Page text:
Tuesday, 02 February 2010

Anwar al-Awlaki Admits Meeting with Abdulmutallab

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The Nigerian suspected of attempting to bring down Northwest Flight 253 over Detroit on Christmas Day reportedly met with the expatriate radical cleric whose fingerprints are being discovered all over the corpus of terror in America. Anwar al-Awlaki is an American-born Islamic imam with recognizable ties to al-Qaeda in Yemen and he admitted to a freelance journalist that he indeed met with Umar Abdulmutallab, the man formally charged with attempting to kill almost 300 passengers and crew with a chemical bomb secreted into his underwear. The transcript of the interview the journalist conducted with Awlaki reveals that Abdulmutallab and the fugitive fundamentalist met last fall in Yemen.

The tone and content of that conversation is unknown, however, and Awlaki denies participating in any way in the Christmas Day attack. This is the same shade of denial issued in the days following the mass murder committed at Ft. Hood, Texas, by Major Nidal Hasan, a psychiatrist who corresponded electronically with Awlaki for nearly a year prior to opening fire on November 5, 2009.

Awlaki may not have encouraged Hasan’s rampage, but he lauded his disciple after the deed was done. Awlaki described Hasan as a “hero” and declared that the only justification for a Muslim serving in the American armed forces was if it was for the purpose of following in Hasan’s footsteps.

What role Awlaki may have played in the run-up to the Detroit Christmas Day attack is unclear and the Yemeni-based cyber-cleric did little to define his relationship to Abdulmutallab. He did, however, retrace familiar steps of praising those who would murder innocent Americans after the fact. “Umar Farouk is one of my students; I had communications with him,” Awlaki tells the reporter, “And I support what he did, as America supports Israel’s killing of Palestinians, and its killing of civilians in Afghanistan and Iraq.”

This admission verifies statements made by Yemeni government officials who, since the Christmas Day attack, have maintained that Abdulmutallab had communicated with Awlaki during the Nigerian’s sojourn in Yemen. There was additional intelligence that Abdulmutallab met with leaders of the so-called “Al-Qaeda in Arabia,” the local branch of the wider terrorist network that immediately claimed responsibility for the narrowly avoided bombing.

Abdulelah Hider Sha’ea is a Yemeni freelance writer who has contributed to al-Jazeera and other publications and has worked as a researcher for the Saba Center for Strategic Studies based in his home country. It is believed that Mr. Sha’ea is the only reporter to have personally interviewed the leaders of Al Qaeda’s Arabian arm. After their meeting, the group posted photographs of their leader, Nasser al-Wuhayshi, posing with Sha’ea.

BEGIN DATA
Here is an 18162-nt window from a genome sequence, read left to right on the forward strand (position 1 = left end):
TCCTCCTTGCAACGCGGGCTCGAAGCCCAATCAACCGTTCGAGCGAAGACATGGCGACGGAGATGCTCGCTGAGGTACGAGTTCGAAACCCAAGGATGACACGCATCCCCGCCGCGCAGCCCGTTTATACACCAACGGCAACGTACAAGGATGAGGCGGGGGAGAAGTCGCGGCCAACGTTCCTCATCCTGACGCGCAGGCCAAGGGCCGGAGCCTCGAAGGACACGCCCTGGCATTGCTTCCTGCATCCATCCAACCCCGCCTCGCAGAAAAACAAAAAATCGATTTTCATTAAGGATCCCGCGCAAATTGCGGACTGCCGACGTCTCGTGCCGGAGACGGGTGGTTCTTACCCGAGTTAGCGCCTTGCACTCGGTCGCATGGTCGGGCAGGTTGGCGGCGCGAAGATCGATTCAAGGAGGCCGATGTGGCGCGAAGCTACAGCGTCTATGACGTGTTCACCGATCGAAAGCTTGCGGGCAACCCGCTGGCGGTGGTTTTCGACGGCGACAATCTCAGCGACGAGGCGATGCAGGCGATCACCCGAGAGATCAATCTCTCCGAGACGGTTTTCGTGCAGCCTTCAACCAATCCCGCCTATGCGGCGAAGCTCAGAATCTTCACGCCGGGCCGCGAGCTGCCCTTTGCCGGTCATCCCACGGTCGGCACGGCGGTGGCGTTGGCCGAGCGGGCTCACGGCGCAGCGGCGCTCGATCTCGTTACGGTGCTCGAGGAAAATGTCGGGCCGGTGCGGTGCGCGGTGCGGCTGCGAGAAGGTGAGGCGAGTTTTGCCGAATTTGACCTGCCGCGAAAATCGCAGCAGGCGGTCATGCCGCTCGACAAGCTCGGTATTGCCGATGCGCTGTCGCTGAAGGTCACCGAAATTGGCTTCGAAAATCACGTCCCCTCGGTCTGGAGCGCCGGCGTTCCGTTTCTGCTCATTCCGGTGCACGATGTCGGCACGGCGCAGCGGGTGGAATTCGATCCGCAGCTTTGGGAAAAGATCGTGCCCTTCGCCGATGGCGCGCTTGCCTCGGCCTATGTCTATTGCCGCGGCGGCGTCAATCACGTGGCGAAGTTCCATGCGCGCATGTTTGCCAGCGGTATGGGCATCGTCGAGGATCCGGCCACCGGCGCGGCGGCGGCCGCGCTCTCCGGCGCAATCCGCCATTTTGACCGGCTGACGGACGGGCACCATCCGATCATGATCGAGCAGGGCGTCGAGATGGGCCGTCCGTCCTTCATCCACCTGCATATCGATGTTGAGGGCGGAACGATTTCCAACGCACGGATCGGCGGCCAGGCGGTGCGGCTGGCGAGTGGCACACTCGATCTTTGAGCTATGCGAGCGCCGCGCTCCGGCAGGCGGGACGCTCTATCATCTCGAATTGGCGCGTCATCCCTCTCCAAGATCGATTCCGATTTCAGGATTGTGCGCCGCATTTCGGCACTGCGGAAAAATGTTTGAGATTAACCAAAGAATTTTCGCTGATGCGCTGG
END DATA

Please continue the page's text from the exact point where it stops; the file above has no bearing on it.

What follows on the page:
On the tape Sha’ea has played for Western reporters, Awlaki is heard to say that while he had no part in the planning of the plot to bomb the American airliner, he was proud of Abdulmutallab’s effort to strike Americans in their homeland. “I did not tell him to do this operation, but I support [it],” Awlaki claims. Again, as with Hasan, Awlaki disavows any strategic or tactical role in the killings (or attempted killing), but proclaims loudly how commendable are the actions committed by the culpable.

Awlaki’s sense of his own influence is evident in his “exhortation” to fundamentalists Islamic scholars to go beyond their renunciation of American military activity in Yemen and to explicitly call for the death of any American official or soldier known to be giving aid or intelligence to the government of Yemen. As has been reported in The New American and elsewhere, America ramped up its presence in the small nation on the Arabian Peninsula in recent weeks in response to al-Qaeda’s blossoming in the dessert on the country’s western frontier.

Yemeni armed forces have been trailing Awlaki since his arrival in his adopted home country. In fact, as soon as he stepped off the plane in Yemen, law enforcement escorted him directly from the airport to prison, where he spent 18 months for fomenting terrorism. After his release, Awlaki fled to the desolate Shabwa Province known to be the refuge for tribes of radicals devoted to terrorizing the West and Western sympathizers in their own country.

Admittedly, the government of has a difficult time asserting any sort of dominion over the disparate confederacy of tribes living in the most remote regions of the country. For that reason, Awlaki recognized a hospitable climate and turned up the volume on his virulent anti-American strain of Islam. The message is at once menacing and magnetic. The rumor is that the preacher has attracted a growing number of acolytes eager to devour his dogma and regurgitate it, spewing death over the unsuspecting and innocent.

In an effort to silence Awlaki and disable the junta of tribes and terrorists that give him aid and comfort, on Christmas Eve, the Yemeni air force bombed a house they believed to be the site of a meeting of al-Qaeda leadership, including Awlaki. Given the fact that Awlaki’s voice is heard on Sha’ea’s tape applauding Abdulmutallab, the strike was unsuccessful.

Photo: AP Images